Thanks to this color, you can admire all the beauty of Kanagawa. It is also thanks to this blue color that the artist gave a simple and original tone to the painting that became more famous than its director. The Wave was used to illustrate the cover of the score of Debussy's "La Mer."
Before becoming very famous through this print by Hokusai, Mount Fuji is a sacred place for the Japanese. It is a place of retreat for Buddhists. A symbolic place of pilgrimage where calm and rest prevail.
Mount Fuji in the background of the wave
On the print, it is easy to notice that Mount Fuji is represented in the background. And it is in fact its position on the print that attracts more attention since it gives the impression that it will be engulfed by the two blue waves of the ocean despite its impressive height of 3776 meters.
The boats and the fishermen
In a marine adventure on the Kanagawa, fishermen in three boats became the inevitable prey of the raging waves as they were swept away by the ocean current. With no escape, these fishermen have no choice but to be heckled by the violent waves of Kanagawa.
Fishermen's boats attacked by the great Kanagawa wave
Despite this violence of the waves, there is no sign that these marine conveyances called the ohio kuri-burne will capsize and drown on the ocean floor. Rather, upon closer observation of this work, one reads on the faces of the fishermen, a calmness that reflects a perfect balance despite the intensity of the scene and the danger it poses to their lives.
The Wave, a work both contemporary and futuristic
The Wave is first and foremost a contemporary work that depicts an everyday life of the Japanese. But on another level, this painting is a symbol of the uncertainty and unpredictability that all generations must face. The Great Wave off Kanagawa is a perfect universal representation of the everyday life of the time.
Illustration of uncertainty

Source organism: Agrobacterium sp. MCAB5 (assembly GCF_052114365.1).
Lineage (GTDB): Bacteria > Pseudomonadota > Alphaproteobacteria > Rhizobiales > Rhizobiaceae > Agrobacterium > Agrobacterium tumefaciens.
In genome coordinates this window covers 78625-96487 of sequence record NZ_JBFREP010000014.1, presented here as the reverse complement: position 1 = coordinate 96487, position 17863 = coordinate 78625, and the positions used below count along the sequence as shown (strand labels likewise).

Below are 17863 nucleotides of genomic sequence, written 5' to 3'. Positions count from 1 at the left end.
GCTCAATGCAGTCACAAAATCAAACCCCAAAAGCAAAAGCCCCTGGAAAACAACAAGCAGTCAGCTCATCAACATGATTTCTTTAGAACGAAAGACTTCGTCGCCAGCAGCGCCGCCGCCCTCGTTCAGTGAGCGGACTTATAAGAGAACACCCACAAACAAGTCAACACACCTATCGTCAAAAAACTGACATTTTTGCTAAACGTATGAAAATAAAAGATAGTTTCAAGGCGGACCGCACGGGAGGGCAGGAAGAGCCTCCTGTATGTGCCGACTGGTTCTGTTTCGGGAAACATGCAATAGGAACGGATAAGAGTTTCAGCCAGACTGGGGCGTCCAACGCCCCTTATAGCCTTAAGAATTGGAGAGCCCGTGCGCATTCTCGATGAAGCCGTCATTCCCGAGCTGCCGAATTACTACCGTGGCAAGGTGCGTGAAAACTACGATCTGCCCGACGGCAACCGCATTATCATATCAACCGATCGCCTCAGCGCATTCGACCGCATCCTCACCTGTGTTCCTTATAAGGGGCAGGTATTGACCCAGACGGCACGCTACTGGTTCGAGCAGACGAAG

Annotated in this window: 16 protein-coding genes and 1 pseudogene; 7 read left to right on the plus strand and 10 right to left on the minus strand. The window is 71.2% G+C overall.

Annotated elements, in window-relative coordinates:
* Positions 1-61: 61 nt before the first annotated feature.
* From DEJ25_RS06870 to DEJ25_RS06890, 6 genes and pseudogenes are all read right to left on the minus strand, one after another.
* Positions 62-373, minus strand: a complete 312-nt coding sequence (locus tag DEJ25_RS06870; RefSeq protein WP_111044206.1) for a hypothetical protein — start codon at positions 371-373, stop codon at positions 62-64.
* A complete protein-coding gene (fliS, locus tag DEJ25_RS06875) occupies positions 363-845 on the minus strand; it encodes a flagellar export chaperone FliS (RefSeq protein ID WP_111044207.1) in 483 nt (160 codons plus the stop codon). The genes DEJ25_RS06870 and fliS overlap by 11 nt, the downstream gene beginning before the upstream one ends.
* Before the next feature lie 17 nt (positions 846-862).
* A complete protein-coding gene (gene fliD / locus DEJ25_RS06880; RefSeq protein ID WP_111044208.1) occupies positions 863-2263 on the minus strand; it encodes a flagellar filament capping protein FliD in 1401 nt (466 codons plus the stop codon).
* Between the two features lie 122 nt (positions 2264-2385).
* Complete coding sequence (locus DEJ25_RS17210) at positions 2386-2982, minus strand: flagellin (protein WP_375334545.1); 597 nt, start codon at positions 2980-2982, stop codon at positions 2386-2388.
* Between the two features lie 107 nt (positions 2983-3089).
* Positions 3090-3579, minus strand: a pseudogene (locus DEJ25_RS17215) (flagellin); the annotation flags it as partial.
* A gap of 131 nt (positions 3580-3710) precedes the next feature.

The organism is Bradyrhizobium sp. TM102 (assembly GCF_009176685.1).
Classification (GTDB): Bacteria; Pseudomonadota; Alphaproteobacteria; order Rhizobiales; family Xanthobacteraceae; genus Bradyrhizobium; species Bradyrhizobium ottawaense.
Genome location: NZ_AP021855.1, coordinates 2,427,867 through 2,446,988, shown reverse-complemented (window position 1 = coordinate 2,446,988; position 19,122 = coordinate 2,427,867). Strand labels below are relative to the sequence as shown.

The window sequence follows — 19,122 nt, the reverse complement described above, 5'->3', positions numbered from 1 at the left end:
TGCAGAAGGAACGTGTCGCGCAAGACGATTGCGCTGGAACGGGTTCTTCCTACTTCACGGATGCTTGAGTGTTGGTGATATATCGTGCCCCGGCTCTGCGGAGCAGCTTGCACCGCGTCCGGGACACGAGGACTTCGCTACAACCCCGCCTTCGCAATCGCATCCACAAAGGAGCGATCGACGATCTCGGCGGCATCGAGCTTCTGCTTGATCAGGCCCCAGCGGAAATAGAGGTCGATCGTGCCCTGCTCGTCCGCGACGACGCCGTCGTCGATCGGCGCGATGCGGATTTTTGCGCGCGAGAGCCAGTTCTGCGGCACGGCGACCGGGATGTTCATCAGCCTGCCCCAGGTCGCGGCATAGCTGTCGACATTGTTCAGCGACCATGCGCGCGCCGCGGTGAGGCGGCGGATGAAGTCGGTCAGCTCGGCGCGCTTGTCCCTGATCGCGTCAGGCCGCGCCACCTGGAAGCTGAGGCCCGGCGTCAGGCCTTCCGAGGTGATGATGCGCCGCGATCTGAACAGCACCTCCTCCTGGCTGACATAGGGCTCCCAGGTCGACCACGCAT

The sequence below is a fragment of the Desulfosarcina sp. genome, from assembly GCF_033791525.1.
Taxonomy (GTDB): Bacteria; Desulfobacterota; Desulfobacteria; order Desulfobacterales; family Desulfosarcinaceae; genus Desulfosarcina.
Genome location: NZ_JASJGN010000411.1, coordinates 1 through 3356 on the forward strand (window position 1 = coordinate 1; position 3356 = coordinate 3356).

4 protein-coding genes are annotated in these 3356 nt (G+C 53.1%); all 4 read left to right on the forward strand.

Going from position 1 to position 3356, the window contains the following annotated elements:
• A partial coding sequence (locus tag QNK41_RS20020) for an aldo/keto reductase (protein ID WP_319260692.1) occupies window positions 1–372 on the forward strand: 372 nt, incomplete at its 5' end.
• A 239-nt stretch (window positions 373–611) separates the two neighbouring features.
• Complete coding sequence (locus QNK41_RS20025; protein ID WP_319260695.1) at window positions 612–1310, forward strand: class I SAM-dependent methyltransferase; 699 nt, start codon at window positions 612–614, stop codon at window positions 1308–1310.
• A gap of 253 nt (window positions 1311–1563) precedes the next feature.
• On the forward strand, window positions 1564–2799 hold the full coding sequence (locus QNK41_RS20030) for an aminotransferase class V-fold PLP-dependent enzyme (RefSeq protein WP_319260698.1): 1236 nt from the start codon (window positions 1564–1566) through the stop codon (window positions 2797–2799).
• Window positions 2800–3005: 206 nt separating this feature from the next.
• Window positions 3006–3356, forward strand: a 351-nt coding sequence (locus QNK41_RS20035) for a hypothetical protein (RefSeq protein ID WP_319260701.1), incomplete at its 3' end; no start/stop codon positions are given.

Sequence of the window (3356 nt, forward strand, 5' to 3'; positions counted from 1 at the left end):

In another context, these unpredictable waves can be seen as epidemics taking the Japanese by surprise and devastating everything in their path silencing man despite all his intelligence.
However, in the face of all these unpredictable situations and especially natural phenomena, Man has always kept his calm which is the symbol of universal equilibrium despite his powerlessness. This is what can be seen in this painting because in the background of this work, there is Mount Fuji which is the embodiment of the rest of the spirit in any situation. A calmness that conveys a sense of mastery and a hope for stability.
Mount Fuji with a beautiful sunset
Where can you admire the Great Wave off Kanagawa?
The Great Wave off Kanagawa is arguably one of the most famous works of art of our time. Already admired by the greatest names in painting such as Van Gogh, Debussy and Monet, this wonderful artistic achievement has been hijacked or used as a brand logo several times.
Black and white logo of the Quicksilver brand
The Great Wave off Kanagawa exists in several copies. So whether you are in Europe, Asia or America, you can find a museum that houses one. A copy of this painting is in the Tokyo National Museum in Japan. In the United States you can go to the Metropolitan Museum of Art in New York to admire it. In Europe, it is in the Guimet Museum in Paris in France that you can go and observe it.
Metropolitan Museum of Art, New York
The Great Wave off Kanagawa is an artistic work that has impacted and will continue to impact future generations as it is both a contemporary and futuristic representation that takes into account the daily lives of all generations.